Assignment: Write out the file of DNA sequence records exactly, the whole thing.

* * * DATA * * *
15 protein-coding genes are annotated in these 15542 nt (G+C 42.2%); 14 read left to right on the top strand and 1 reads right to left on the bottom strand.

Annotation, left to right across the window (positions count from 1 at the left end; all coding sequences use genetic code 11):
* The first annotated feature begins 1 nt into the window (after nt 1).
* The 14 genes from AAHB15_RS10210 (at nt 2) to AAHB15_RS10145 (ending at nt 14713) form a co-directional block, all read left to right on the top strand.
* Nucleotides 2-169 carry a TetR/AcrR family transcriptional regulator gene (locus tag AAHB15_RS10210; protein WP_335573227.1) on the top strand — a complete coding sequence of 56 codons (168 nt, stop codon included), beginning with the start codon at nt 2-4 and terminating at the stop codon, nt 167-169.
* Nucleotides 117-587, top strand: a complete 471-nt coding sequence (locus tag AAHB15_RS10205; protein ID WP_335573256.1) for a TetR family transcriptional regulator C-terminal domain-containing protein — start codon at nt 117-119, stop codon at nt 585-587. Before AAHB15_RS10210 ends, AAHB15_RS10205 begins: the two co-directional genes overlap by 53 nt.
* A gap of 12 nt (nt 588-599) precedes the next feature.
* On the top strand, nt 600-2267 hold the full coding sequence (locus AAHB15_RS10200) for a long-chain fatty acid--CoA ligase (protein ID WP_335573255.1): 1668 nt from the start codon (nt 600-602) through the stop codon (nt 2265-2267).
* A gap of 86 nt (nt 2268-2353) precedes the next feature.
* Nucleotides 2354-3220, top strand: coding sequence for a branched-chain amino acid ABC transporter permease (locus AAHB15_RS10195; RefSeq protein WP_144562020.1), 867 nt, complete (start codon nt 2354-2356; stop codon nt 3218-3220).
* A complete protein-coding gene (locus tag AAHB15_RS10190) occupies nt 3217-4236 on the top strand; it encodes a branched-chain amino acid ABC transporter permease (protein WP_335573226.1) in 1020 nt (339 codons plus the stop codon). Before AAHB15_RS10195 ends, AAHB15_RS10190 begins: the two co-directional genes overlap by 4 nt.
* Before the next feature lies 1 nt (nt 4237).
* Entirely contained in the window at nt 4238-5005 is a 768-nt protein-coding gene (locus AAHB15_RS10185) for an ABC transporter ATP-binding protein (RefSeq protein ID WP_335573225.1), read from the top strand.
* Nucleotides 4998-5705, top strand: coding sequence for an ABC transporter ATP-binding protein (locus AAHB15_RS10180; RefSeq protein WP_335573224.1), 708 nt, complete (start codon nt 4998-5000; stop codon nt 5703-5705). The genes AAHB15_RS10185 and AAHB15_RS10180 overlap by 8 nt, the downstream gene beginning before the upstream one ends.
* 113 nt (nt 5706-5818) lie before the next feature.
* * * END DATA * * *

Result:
15 protein-coding genes are annotated in these 15542 nt (G+C 42.2%); 14 read left to right on the top strand and 1 reads right to left on the bottom strand.

Annotation, left to right across the window (positions count from 1 at the left end; all coding sequences use genetic code 11):
* The first annotated feature begins 1 nt into the window (after nt 1).
* The 14 genes from AAHB15_RS10210 (at nt 2) to AAHB15_RS10145 (ending at nt 14713) form a co-directional block, all read left to right on the top strand.
* Nucleotides 2-169 carry a TetR/AcrR family transcriptional regulator gene (locus tag AAHB15_RS10210; protein WP_335573227.1) on the top strand — a complete coding sequence of 56 codons (168 nt, stop codon included), beginning with the start codon at nt 2-4 and terminating at the stop codon, nt 167-169.
* Nucleotides 117-587, top strand: a complete 471-nt coding sequence (locus tag AAHB15_RS10205; protein ID WP_335573256.1) for a TetR family transcriptional regulator C-terminal domain-containing protein — start codon at nt 117-119, stop codon at nt 585-587. Before AAHB15_RS10210 ends, AAHB15_RS10205 begins: the two co-directional genes overlap by 53 nt.
* A gap of 12 nt (nt 588-599) precedes the next feature.
* On the top strand, nt 600-2267 hold the full coding sequence (locus AAHB15_RS10200) for a long-chain fatty acid--CoA ligase (protein ID WP_335573255.1): 1668 nt from the start codon (nt 600-602) through the stop codon (nt 2265-2267).
* A gap of 86 nt (nt 2268-2353) precedes the next feature.
* Nucleotides 2354-3220, top strand: coding sequence for a branched-chain amino acid ABC transporter permease (locus AAHB15_RS10195; RefSeq protein WP_144562020.1), 867 nt, complete (start codon nt 2354-2356; stop codon nt 3218-3220).
* A complete protein-coding gene (locus tag AAHB15_RS10190) occupies nt 3217-4236 on the top strand; it encodes a branched-chain amino acid ABC transporter permease (protein WP_335573226.1) in 1020 nt (339 codons plus the stop codon). Before AAHB15_RS10195 ends, AAHB15_RS10190 begins: the two co-directional genes overlap by 4 nt.
* Before the next feature lies 1 nt (nt 4237).
* Entirely contained in the window at nt 4238-5005 is a 768-nt protein-coding gene (locus AAHB15_RS10185) for an ABC transporter ATP-binding protein (RefSeq protein ID WP_335573225.1), read from the top strand.
* Nucleotides 4998-5705, top strand: coding sequence for an ABC transporter ATP-binding protein (locus AAHB15_RS10180; RefSeq protein WP_335573224.1), 708 nt, complete (start codon nt 4998-5000; stop codon nt 5703-5705). The genes AAHB15_RS10185 and AAHB15_RS10180 overlap by 8 nt, the downstream gene beginning before the upstream one ends.
* 113 nt (nt 5706-5818) lie before the next feature.